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What's lurking in Lake Washington? 'Monster' fish explained

Sightings of 'monster' fish in Lake Washington have sparked rumors and wonder for decades.

Rumors have swirled for decades about sightings of prehistoric creatures and monster fish, even sharks, in Lake Washington.

But biologists have a simpler explanation for the 'Lake Washington Monster' — and it's really big sturgeon.

A recent sighting caught the attention of the Cochran family in Kenmore. Back in July, the family was on their dock at the north end of Lake Washington, when they spotted three surprisingly big fish swimming just below the surface. Jennifer Cochran snapped photos and video of the creatures while her husband and kids marveled at their size.

Washington Department of Fish and Wildlife District Biologist Aaron Bosworth inspected the footage and identified the fish as white sturgeon, about 6-7 feet in length.

"That is a pretty big fish for Lake Washington, but not for sturgeon in general," Bosworth said. "They can grow longer than 10 feet in length and weigh more than 1,000 pounds. They also live a long time, and some sturgeon are known to be over 100 years old."

Sturgeon are easily the largest lake-dwelling fish in North America and have few natural predators, which contributes to their massive size and longevity. One caught in Canada was believed to be 152 years old according to National Geographic.

Sturgeon spotted in Lake Washington in July 2018. Photo: Jennifer Cochran

Sturgeon can migrate between freshwater and saltwater, but typically only return to freshwater to spawn. However, they aren't known to spawn in Lake Washington. Sightings there are especially uncommon since they spend most of their time feeding at the bottom.

"That was a rare observation," Bosworth said. But he explained why the fish might be at the surface: "That whole northern end of Lake Washington is like a flat bench that is somewhat shallow relative to other areas of the lake where it’s really deep or drops off quickly. I think sturgeon may have good success foraging in that flat shallow area for the crayfish, fish, and shellfish."

Sturgeon spotted in Lake Washington in July 2018. Photo: Jennifer Cochran.


July's encounter adds to folklore about the 'Lake Washington Monster' that dates back for decades.

A Facebook photo shared by the group Vintage King County Washington shows a massive sturgeon filling the bed of a pickup truck after researchers determined the fish had likely died of natural causes. The fish was estimated to be an 11-foot, 900-pound female, around 100-years-old.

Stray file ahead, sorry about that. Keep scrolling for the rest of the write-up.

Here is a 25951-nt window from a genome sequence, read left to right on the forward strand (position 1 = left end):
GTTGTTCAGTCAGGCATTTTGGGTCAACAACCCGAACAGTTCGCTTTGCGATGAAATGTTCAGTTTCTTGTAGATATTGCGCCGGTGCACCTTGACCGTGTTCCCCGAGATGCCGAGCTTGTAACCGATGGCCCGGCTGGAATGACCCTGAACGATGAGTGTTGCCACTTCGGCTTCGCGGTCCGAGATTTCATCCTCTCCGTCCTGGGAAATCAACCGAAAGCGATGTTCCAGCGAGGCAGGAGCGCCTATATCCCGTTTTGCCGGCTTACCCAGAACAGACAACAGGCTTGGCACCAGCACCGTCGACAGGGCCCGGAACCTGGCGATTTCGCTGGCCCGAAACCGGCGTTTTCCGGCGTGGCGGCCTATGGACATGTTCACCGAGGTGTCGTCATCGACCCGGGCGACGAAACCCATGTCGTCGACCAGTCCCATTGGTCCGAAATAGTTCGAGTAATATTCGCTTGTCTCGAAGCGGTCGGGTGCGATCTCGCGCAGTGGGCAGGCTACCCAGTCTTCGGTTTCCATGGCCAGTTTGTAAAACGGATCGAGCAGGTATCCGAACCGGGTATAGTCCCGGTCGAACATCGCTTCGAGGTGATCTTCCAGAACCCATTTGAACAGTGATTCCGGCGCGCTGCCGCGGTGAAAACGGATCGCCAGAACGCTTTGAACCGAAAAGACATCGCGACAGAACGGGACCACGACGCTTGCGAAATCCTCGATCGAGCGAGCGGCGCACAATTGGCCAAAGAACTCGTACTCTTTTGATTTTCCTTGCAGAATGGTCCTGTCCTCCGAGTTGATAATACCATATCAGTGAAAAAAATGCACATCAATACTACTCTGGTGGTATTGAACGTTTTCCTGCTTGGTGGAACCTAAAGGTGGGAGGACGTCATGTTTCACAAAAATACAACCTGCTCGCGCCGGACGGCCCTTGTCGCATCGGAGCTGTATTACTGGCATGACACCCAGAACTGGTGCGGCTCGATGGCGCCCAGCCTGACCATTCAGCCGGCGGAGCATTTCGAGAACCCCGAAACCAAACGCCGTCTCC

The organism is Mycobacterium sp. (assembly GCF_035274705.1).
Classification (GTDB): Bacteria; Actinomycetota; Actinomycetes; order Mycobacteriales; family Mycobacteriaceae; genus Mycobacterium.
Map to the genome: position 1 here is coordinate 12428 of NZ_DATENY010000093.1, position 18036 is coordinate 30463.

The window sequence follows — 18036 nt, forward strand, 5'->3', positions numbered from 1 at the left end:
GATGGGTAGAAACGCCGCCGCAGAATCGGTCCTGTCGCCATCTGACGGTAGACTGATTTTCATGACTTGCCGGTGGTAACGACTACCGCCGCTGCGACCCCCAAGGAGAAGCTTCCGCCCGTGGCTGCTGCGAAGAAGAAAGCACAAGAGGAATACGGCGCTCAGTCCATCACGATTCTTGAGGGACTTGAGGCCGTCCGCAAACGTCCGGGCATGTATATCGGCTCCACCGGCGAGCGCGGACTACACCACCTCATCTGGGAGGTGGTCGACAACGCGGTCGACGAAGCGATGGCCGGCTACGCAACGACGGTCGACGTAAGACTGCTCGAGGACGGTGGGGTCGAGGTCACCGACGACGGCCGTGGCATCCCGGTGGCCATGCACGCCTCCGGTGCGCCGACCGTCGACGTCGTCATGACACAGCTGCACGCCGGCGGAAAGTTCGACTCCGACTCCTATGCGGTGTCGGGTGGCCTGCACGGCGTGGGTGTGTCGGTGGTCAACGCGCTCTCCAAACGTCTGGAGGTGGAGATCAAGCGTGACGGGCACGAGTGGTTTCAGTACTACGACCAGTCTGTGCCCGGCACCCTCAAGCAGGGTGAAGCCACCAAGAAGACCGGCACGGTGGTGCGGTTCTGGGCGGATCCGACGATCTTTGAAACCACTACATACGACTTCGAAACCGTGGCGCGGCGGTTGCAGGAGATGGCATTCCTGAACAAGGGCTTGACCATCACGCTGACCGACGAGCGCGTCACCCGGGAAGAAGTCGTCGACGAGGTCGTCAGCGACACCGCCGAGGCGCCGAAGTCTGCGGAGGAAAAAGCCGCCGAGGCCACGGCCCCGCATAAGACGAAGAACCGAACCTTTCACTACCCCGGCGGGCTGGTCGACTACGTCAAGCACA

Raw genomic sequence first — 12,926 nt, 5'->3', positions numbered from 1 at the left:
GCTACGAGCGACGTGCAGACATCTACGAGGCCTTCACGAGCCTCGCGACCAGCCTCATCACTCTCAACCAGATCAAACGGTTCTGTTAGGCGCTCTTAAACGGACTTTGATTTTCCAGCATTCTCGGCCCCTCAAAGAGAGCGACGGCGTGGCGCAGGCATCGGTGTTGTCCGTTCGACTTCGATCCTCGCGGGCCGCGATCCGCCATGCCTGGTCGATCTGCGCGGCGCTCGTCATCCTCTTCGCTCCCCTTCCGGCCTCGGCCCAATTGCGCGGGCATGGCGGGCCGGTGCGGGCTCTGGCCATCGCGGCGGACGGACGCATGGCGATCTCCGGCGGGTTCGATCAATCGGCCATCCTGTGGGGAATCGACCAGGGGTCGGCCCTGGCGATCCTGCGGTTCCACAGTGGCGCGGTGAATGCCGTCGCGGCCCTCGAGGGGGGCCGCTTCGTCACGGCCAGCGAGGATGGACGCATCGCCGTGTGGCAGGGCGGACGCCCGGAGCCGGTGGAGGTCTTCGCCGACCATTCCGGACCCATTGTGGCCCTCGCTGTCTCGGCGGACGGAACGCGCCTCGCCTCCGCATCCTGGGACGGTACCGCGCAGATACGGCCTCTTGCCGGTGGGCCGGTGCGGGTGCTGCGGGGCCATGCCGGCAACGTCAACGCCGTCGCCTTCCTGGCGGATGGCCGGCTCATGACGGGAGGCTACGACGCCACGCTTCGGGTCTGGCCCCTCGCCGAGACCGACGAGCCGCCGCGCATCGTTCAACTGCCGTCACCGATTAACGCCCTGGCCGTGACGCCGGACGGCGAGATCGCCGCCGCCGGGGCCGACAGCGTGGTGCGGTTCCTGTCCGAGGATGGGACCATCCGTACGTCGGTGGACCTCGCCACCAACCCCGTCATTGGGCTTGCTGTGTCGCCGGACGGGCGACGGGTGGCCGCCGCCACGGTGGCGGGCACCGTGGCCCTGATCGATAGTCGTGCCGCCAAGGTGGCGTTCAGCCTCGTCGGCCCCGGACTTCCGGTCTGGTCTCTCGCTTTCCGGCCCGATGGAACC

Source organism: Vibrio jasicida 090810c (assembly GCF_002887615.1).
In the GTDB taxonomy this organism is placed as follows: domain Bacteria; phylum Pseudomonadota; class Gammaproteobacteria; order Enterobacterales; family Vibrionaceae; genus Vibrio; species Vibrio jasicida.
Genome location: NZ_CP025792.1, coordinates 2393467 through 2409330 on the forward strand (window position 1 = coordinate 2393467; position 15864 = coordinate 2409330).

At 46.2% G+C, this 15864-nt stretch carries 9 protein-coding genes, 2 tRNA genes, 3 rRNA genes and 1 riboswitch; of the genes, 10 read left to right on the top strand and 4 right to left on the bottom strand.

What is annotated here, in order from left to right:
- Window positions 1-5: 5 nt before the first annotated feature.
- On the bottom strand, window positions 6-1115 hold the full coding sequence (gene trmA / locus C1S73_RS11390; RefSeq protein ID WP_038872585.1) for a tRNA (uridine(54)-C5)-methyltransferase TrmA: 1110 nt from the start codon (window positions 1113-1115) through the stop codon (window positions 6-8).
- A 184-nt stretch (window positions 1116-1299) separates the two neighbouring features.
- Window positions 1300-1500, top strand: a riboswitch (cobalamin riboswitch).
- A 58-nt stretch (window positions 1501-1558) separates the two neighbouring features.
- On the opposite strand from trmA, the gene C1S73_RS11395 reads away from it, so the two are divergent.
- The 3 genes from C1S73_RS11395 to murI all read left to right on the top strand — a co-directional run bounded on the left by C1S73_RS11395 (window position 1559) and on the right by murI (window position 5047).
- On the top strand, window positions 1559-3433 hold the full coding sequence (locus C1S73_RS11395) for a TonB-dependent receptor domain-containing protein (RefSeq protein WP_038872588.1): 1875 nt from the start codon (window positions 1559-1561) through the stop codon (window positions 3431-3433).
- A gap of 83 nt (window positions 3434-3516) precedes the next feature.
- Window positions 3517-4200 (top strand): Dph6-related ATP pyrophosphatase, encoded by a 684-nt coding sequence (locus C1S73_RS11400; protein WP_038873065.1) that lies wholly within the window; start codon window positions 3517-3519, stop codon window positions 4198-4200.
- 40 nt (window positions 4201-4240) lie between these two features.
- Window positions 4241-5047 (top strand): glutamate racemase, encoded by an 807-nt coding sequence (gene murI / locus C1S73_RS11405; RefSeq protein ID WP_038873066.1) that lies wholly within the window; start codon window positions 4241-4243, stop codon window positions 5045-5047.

The post said the fish could have come from a fair held in 1909 at the University of Washington, when several sturgeon were released into the lake.

Another white sturgeon was snagged out of the lake by UW biologists during a test fishery in 2005. It was 5.5 feet long and 100-120 pounds.

White sturgeon snagged by UW biologists in 2005. Photo provided by Washington Department of Fish and Wildlife.


Bosworth points out that not much is known about the habits of local sturgeon, due to their bottom-dwelling behavior and relative rarity in the Pacific Northwest.

But a mass stranding event from 2009 brought hundreds of the giant fish into plain sight. Nearly 1,500 white sturgeon were stranded in shallow mud flats in Port Susan Bay near Stanwood.

RELATED: Officials worried by mysterious deaths of sturgeon

Biologists believe the sturgeon were trying to feed when the tide dropped and trapped the fish in shallow channels. About a dozen sturgeon died, but most swam back into Puget Sound when the tide came back in several hours later.

Sturgeon mass stranding event in Port Susan, near Everett in 2009. Photos provided by Washington Department of Fish and Wildlife.

RELATED: 'Monster fish' in Lake Washington? It's not the first time

​​​​Do you have a sturgeon story to share or unique tale of Washington folklore? Email KING 5 digital journalist Jennifer King: jking@king5.com